There are a lot of directions these marketplaces can go, but I see two big issues. First, the tokens are non-fungible, but so are the marketplaces. You can't take a token from one marketplace and use it in another. Essentially, it's like naming a star or selling the Brooklyn Bridge. You can claim to own them, but so what? The other issue is that it’s all about provenance. NFTs, like you said, are a statement of provenance, but it’s not directly representative of the underlying asset. For things in which there is a central authority, like a copyright, this could be really powerful. I can imagine a tie-in with public policy and legislation where copyright is a token, and we can use it to manage rights. But the reason it would work is that there's only one marketplace with which to register these copyrights -- the US government.

To transition successfully into a broader, more mature software platform, we’ll need to see some standards that people can trust, like a bill of provenance that’s recognized by key authorities in the space. This could be a government, private companies, or even an online community.

I think we can learn a lot from other federated solutions, like identity. In the physical world, identity often requires an authority like a notary to assert that signers of documents are who they say they are. That notary seal imparts trust that this unique person was involved in the transaction. We don’t have an equivalent for NFTs that ensure the data being described is original and unique. At present, we can say “this is the only instance of this digital asset,” according to this certificate, but what does that actually mean? What are the real-world rules, regulations, and implications of owning that certificate? Can we prove there is nobody else laying claim to the same data?

I don’t want to belittle the achievement. For the first time we can negotiate ownership and uniqueness online, and that’s a significant technological feat. We just haven't fully understood the societal implications.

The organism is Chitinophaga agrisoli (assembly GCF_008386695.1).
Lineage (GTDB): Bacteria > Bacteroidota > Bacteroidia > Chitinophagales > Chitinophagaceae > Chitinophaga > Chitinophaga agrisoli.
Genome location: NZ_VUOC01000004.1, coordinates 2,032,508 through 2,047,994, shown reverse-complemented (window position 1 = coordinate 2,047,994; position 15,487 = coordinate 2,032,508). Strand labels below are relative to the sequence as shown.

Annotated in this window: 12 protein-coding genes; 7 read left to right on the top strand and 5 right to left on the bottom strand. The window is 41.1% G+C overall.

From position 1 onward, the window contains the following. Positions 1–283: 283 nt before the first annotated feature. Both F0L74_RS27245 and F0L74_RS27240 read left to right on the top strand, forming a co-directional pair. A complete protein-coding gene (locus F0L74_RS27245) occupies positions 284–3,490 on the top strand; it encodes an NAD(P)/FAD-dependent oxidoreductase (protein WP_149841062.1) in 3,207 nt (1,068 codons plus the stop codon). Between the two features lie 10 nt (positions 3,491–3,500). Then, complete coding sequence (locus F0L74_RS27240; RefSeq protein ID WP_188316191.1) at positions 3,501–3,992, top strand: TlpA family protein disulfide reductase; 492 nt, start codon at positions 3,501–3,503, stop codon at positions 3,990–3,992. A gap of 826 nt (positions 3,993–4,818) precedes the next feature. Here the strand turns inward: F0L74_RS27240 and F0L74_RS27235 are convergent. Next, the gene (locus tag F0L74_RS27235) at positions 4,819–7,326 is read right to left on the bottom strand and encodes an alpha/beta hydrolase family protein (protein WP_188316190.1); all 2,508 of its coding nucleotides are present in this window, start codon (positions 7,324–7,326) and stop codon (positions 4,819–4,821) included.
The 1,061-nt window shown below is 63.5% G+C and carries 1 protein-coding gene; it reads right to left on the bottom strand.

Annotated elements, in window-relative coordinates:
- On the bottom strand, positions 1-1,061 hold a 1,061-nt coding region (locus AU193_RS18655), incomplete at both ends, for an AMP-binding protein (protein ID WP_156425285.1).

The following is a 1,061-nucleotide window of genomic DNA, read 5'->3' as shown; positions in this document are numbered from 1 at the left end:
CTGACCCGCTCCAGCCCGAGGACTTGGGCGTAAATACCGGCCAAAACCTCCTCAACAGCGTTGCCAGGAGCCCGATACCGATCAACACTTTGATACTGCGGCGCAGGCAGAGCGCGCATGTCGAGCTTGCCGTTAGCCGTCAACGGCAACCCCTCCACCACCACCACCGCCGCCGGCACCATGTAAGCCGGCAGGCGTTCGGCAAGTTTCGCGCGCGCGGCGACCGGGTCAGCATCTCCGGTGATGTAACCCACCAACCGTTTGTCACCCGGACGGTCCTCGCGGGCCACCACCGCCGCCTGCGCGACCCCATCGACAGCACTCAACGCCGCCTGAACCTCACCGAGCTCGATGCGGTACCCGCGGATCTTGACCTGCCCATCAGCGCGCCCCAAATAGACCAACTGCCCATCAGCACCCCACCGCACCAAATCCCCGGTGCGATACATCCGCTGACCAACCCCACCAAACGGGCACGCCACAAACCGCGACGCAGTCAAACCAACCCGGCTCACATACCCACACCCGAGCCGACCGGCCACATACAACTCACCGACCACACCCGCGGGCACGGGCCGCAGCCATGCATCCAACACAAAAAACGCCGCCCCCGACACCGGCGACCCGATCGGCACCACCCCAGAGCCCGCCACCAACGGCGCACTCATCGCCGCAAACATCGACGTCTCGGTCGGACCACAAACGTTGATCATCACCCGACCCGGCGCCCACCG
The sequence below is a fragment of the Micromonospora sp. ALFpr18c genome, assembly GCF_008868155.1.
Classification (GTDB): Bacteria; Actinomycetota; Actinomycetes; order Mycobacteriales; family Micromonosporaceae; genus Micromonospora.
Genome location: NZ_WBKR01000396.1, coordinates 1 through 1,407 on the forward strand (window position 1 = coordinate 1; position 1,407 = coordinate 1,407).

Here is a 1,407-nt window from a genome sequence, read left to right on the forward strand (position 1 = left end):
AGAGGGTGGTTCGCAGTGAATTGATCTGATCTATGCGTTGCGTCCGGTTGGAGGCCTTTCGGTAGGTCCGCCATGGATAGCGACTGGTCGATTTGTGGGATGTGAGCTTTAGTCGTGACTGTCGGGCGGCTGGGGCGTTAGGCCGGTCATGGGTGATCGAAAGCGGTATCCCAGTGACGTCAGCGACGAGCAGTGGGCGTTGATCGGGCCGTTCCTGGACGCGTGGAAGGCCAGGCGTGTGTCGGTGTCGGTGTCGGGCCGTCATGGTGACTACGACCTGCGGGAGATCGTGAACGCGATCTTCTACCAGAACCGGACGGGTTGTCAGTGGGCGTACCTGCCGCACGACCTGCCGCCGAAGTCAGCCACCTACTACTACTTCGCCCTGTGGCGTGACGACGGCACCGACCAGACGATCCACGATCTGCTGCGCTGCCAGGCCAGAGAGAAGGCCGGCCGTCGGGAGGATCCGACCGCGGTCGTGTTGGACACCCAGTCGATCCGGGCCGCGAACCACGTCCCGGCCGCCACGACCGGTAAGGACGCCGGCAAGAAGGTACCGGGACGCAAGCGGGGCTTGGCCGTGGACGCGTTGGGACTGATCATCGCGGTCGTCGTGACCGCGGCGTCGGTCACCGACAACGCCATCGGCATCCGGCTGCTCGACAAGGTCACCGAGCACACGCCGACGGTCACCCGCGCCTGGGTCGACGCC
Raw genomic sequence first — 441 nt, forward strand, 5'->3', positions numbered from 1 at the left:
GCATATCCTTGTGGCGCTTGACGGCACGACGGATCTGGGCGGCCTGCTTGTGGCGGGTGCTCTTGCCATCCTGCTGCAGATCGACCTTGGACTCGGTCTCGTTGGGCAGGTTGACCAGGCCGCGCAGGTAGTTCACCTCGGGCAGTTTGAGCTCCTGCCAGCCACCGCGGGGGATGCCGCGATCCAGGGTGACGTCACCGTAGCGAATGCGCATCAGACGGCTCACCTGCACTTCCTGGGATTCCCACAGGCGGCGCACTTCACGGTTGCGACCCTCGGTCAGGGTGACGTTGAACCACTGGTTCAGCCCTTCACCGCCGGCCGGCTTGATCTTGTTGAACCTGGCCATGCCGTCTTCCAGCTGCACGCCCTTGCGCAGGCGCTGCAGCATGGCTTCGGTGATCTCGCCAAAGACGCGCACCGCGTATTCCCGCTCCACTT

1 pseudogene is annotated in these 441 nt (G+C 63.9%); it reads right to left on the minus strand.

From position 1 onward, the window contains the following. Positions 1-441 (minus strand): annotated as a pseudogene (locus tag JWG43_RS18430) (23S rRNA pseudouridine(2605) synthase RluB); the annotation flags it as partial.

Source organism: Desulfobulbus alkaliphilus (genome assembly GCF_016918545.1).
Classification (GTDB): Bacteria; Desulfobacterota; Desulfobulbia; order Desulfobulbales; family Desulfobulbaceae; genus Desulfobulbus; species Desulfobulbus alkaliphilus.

Phillip: Let’s put collectibles, NFTs and marketplaces aside for a minute. What I find notable about this moment in time is the application of the technology itself. It reminds me of when Snapchat Lenses and Pokémon Go were introduced to the consumer. These products allowed them to experience augmented reality for the first time, and to see what gamifying the next level of technology interaction with the real world feels like. Those were powerful introductions because they proliferated the application of that technology, which in turn created hardware advancements and tool kits that made it easier for creators to roll these things quickly. Look at the Snapchat creator marketplace; you no longer need insane 3D software to create this kind of stuff. The stack gets taller and more extracted and suddenly we have consumer level adoption of an entire class of technology. 

I think it’s really notable that in order to interact with an NFT marketplace, you simply need a DeFi wallet. Of course, the process of obtaining one is incredibly fragmented and painful. The consumer needs to learn a lot of tech speak and jargon, but it’s not holding them back.

Like AR and Snapchat filters, we’ve seen incredible product advancements to make this easier, like when Dapper Labs implemented a wallet that works with the NBA’s Top Shot NFT. I think the concept of a wallet that powers a marketplace experience is something consumers will come to understand. 

Over the next five years, consumers will begin to ask why they need passwords at a bunch of sites that keep getting hacked and force them to manage them in a third-party app. The next evolution of that, from a consumer’s perspective is, why do I need to store my payment information at all these sites as well? Somebody will solve the decentralized finance wallet application for both authentication and access to payment solutions.

Again, this is notable because once consumers understand that DeFi wallets are easier, better and safer, they'll expect every brand to support them. What do you think?

Justin: We already have those wallet models in place from platform vendors like Apple and Google Pay. There are companies, like Stellar, building what they hope will be new default payment platforms. 

Every platform is trying to leapfrog the rest to become that default wallet. I don’t blame them; the winner will see huge returns. To me that raises a serious question: who stands to benefit from the adoption of a decentralized wallet standard and what are these companies’ incentives to move in that direction?  

Unless the demand for DeFi wallets is driven by consumers or regulation, what is impelling us to adopt a community-owned standard?

I read a story about an enthusiast who wanted to sell an NFT of their meme website, not to make money, they just wanted to see how it worked. They invested $140 in fees to bundle their art, process it on the blockchain, and have it listed. They made $200, so technically they came out ahead, but then they couldn't figure out how to get the money back out into fiat currency.